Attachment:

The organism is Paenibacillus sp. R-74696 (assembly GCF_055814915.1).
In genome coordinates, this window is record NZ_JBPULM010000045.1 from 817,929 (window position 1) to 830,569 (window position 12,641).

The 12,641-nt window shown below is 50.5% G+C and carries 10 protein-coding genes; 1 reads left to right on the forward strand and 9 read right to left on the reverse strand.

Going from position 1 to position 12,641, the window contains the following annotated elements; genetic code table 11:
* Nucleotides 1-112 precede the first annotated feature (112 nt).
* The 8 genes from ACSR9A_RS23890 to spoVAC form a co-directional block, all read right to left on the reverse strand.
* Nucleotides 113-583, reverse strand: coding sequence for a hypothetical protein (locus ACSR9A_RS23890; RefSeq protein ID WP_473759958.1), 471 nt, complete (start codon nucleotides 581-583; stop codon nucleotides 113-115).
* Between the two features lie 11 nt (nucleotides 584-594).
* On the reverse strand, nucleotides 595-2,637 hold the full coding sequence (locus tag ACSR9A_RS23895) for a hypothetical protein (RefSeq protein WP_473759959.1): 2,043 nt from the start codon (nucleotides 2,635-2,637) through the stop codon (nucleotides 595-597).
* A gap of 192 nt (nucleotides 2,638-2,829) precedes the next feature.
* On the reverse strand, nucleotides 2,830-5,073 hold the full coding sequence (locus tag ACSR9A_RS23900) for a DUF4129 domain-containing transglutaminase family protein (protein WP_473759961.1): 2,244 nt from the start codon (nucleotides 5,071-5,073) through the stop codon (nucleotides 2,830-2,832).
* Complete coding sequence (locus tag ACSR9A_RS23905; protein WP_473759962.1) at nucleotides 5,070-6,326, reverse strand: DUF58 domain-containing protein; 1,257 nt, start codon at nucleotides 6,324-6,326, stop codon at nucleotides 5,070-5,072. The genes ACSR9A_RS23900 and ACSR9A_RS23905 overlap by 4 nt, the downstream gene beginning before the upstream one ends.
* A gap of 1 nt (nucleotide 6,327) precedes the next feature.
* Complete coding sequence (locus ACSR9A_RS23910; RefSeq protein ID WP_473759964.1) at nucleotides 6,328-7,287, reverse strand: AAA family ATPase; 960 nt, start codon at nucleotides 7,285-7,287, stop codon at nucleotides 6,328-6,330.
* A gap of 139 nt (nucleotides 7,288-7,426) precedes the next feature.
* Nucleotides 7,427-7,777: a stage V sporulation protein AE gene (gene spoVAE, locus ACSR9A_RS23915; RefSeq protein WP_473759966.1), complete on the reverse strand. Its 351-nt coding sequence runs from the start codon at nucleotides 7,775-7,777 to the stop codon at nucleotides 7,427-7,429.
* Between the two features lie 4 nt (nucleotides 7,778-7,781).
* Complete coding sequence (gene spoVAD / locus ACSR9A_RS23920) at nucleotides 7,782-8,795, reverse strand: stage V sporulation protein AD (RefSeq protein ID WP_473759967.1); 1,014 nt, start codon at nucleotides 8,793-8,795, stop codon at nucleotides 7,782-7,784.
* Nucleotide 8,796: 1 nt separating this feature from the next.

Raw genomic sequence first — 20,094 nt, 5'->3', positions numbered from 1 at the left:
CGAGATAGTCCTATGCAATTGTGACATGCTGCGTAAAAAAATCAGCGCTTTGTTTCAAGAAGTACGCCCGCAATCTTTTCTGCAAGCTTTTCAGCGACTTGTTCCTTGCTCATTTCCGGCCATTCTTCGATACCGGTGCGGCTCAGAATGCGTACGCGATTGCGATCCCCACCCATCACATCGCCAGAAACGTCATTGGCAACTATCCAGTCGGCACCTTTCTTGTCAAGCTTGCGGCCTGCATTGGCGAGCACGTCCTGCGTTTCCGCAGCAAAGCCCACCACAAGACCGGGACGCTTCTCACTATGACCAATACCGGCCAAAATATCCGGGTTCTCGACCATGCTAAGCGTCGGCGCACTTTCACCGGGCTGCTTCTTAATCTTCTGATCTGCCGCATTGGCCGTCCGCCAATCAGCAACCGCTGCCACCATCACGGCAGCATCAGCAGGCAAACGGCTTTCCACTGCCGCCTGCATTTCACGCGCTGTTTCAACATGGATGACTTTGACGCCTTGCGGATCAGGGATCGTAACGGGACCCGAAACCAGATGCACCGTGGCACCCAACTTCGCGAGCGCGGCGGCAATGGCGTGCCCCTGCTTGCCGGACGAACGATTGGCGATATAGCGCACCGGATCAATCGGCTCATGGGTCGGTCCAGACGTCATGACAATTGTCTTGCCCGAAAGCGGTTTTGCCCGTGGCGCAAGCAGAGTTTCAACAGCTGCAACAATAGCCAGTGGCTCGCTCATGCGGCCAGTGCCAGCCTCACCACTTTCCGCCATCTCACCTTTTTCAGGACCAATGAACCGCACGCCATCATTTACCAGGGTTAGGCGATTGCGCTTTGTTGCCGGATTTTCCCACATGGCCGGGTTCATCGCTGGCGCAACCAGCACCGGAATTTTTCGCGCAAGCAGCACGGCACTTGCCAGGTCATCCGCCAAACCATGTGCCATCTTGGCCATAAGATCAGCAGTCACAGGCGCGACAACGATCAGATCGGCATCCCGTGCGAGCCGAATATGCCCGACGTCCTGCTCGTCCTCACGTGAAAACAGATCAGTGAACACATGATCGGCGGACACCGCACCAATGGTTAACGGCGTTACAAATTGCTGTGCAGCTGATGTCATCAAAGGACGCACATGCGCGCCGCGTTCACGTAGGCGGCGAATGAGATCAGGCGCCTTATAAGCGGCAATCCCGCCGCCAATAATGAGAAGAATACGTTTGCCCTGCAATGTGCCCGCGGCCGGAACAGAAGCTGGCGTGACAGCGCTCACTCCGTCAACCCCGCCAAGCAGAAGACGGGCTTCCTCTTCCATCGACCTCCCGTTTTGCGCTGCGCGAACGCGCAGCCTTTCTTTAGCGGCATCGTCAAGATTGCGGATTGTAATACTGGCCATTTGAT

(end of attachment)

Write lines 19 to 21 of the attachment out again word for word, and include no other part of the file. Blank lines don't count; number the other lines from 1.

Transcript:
* Nucleotide 8,796: 1 nt separating this feature from the next.

Raw genomic sequence first — 20,094 nt, 5'->3', positions numbered from 1 at the left:
CGAGATAGTCCTATGCAATTGTGACATGCTGCGTAAAAAAATCAGCGCTTTGTTTCAAGAAGTACGCCCGCAATCTTTTCTGCAAGCTTTTCAGCGACTTGTTCCTTGCTCATTTCCGGCCATTCTTCGATACCGGTGCGGCTCAGAATGCGTACGCGATTGCGATCCCCACCCATCACATCGCCAGAAACGTCATTGGCAACTATCCAGTCGGCACCTTTCTTGTCAAGCTTGCGGCCTGCATTGGCGAGCACGTCCTGCGTTTCCGCAGCAAAGCCCACCACAAGACCGGGACGCTTCTCACTATGACCAATACCGGCCAAAATATCCGGGTTCTCGACCATGCTAAGCGTCGGCGCACTTTCACCGGGCTGCTTCTTAATCTTCTGATCTGCCGCATTGGCCGTCCGCCAATCAGCAACCGCTGCCACCATCACGGCAGCATCAGCAGGCAAACGGCTTTCCACTGCCGCCTGCATTTCACGCGCTGTTTCAACATGGATGACTTTGACGCCTTGCGGATCAGGGATCGTAACGGGACCCGAAACCAGATGCACCGTGGCACCCAACTTCGCGAGCGCGGCGGCAATGGCGTGCCCCTGCTTGCCGGACGAACGATTGGCGATATAGCGCACCGGATCAATCGGCTCATGGGTCGGTCCAGACGTCATGACAATTGTCTTGCCCGAAAGCGGTTTTGCCCGTGGCGCAAGCAGAGTTTCAACAGCTGCAACAATAGCCAGTGGCTCGCTCATGCGGCCAGTGCCAGCCTCACCACTTTCCGCCATCTCACCTTTTTCAGGACCAATGAACCGCACGCCATCATTTACCAGGGTTAGGCGATTGCGCTTTGTTGCCGGATTTTCCCACATGGCCGGGTTCATCGCTGGCGCAACCAGCACCGGAATTTTTCGCGCAAGCAGCACGGCACTTGCCAGGTCATCCGCCAAACCATGTGCCATCTTGGCCATAAGATCAGCAGTCACAGGCGCGACAACGATCAGATCGGCATCCCGTGCGAGCCGAATATGCCCGACGTCCTGCTCGTCCTCACGTGAAAACAGATCAGTGAACACATGATCGGCGGACACCGCACCAATGGTTAACGGCGTTACAAATTGCTGTGCAGCTGATGTCATCAAAGGACGCACATGCGCGCCGCGTTCACGTAGGCGGCGAATGAGATCAGGCGCCTTATAAGCGGCAATCCCGCCGCCAATAATGAGAAGAATACGTTTGCCCTGCAATGTGCCCGCGGCCGGAACAGAAGCTGGCGTGACAGCGCTCACTCCGTCAACCCCGCCAAGCAGAAGACGGGCTTCCTCTTCCATCGACCTCCCGTTTTGCGCTGCGCGAACGCGCAGCCTTTCTTTAGCGGCATCGTCAAGATTGCGGATTGTAATACTGGCCATTTGAT